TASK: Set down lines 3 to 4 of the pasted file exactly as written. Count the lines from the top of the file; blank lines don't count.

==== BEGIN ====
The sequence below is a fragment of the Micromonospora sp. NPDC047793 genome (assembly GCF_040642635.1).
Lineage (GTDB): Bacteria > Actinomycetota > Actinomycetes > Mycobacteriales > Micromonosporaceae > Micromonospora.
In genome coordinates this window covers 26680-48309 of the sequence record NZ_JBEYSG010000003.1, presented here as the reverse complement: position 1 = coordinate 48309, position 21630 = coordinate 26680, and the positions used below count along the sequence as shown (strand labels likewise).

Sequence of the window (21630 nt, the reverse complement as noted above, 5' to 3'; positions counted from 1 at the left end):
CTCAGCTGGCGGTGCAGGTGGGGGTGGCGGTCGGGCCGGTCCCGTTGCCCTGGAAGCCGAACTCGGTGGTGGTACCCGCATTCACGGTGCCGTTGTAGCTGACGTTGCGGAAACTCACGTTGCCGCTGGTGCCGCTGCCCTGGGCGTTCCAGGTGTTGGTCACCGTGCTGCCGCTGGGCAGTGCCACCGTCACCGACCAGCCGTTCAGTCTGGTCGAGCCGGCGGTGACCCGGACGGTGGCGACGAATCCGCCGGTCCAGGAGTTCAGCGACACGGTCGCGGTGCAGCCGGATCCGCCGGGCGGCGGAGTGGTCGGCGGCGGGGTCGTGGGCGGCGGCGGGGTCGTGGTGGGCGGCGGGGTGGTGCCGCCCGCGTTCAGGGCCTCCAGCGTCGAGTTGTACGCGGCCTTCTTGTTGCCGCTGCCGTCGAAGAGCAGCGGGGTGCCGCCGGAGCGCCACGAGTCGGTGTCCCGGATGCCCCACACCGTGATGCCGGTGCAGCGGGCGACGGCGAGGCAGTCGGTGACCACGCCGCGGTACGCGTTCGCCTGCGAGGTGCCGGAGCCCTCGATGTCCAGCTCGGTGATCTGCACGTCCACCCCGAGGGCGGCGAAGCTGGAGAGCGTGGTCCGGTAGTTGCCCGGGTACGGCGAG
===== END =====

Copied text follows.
In genome coordinates this window covers 26680-48309 of the sequence record NZ_JBEYSG010000003.1, presented here as the reverse complement: position 1 = coordinate 48309, position 21630 = coordinate 26680, and the positions used below count along the sequence as shown (strand labels likewise).

Sequence of the window (21630 nt, the reverse complement as noted above, 5' to 3'; positions counted from 1 at the left end):